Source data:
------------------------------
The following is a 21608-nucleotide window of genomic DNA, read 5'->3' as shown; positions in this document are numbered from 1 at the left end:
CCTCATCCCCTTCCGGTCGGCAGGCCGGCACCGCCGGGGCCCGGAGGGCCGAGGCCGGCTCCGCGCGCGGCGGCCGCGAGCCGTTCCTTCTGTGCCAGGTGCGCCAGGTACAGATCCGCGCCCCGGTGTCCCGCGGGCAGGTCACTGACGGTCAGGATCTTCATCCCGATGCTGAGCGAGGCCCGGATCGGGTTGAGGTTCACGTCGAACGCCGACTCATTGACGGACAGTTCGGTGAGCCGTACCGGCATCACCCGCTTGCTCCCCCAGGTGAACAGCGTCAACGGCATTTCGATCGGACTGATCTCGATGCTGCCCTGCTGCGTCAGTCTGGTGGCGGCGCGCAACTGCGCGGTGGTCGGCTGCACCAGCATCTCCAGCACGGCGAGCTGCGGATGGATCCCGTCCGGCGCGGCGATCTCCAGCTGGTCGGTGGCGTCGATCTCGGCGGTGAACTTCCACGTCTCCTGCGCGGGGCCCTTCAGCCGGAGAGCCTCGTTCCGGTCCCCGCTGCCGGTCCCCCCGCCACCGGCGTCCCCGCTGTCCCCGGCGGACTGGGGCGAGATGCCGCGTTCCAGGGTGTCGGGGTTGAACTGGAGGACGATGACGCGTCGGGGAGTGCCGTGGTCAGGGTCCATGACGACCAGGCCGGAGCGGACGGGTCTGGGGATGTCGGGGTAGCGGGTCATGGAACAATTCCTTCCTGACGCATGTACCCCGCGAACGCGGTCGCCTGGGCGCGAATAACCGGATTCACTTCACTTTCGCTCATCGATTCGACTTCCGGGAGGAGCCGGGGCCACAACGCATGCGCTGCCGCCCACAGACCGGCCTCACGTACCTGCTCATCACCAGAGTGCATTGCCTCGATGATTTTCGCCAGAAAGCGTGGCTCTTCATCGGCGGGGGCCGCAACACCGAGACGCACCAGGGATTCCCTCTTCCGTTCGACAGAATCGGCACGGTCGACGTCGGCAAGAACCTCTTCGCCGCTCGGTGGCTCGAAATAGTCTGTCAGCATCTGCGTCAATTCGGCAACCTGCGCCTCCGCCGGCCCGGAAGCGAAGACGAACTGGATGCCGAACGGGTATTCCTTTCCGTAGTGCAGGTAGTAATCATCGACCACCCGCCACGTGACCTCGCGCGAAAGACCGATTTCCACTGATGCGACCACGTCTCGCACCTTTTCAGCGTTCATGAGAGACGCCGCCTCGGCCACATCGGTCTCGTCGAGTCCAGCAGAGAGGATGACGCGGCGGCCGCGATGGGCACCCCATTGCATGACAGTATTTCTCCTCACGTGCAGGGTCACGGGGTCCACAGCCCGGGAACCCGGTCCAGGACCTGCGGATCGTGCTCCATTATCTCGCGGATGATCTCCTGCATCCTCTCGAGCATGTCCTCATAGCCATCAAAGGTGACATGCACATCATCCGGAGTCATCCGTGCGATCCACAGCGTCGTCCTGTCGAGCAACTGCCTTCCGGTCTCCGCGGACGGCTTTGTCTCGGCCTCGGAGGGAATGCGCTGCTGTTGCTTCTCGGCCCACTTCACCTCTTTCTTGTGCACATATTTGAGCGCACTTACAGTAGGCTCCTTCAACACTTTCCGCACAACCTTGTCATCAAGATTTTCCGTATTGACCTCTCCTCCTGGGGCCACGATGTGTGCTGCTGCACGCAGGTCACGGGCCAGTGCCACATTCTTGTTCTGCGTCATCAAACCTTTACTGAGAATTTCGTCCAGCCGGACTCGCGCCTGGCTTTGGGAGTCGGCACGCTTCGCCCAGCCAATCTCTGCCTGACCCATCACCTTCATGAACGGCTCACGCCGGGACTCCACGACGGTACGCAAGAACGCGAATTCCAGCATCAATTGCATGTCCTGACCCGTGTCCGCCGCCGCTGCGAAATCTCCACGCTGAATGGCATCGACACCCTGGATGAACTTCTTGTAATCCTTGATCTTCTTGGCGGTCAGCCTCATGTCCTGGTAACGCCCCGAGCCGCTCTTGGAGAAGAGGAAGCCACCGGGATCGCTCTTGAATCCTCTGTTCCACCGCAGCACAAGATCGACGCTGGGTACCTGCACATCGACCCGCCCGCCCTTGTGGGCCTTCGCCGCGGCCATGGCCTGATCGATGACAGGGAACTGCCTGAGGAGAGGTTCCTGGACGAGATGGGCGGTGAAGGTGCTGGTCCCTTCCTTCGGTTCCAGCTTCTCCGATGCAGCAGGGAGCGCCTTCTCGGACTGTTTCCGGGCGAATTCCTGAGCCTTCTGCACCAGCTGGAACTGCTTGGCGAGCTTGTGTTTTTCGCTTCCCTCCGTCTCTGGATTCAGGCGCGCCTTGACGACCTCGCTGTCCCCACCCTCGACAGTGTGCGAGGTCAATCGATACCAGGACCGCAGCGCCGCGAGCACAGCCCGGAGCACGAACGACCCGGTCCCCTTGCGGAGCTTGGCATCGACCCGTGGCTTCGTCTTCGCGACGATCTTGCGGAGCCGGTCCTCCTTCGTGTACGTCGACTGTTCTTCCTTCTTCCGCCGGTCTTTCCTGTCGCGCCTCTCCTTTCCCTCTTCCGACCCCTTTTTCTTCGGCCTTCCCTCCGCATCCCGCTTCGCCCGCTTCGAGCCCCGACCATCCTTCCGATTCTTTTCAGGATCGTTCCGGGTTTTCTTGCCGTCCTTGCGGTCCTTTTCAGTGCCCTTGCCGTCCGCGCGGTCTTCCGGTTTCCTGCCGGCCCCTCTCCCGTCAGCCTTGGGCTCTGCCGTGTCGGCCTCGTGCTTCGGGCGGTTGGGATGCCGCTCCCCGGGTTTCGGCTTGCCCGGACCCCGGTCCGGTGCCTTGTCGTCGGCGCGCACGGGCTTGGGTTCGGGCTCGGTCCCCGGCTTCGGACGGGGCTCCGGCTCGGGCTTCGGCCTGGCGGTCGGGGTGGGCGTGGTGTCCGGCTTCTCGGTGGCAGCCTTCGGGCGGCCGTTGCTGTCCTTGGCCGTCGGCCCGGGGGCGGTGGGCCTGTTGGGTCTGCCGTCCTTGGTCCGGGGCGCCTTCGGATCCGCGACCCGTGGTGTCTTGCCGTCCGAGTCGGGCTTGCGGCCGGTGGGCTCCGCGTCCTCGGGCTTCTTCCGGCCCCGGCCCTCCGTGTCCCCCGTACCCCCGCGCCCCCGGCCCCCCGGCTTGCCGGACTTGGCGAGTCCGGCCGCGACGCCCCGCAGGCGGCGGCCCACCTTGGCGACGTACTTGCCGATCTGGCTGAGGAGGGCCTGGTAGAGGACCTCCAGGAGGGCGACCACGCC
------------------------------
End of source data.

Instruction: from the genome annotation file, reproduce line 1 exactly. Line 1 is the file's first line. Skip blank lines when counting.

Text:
The following is a 21608-nucleotide window of genomic DNA, read 5'->3' as shown; positions in this document are numbered from 1 at the left end: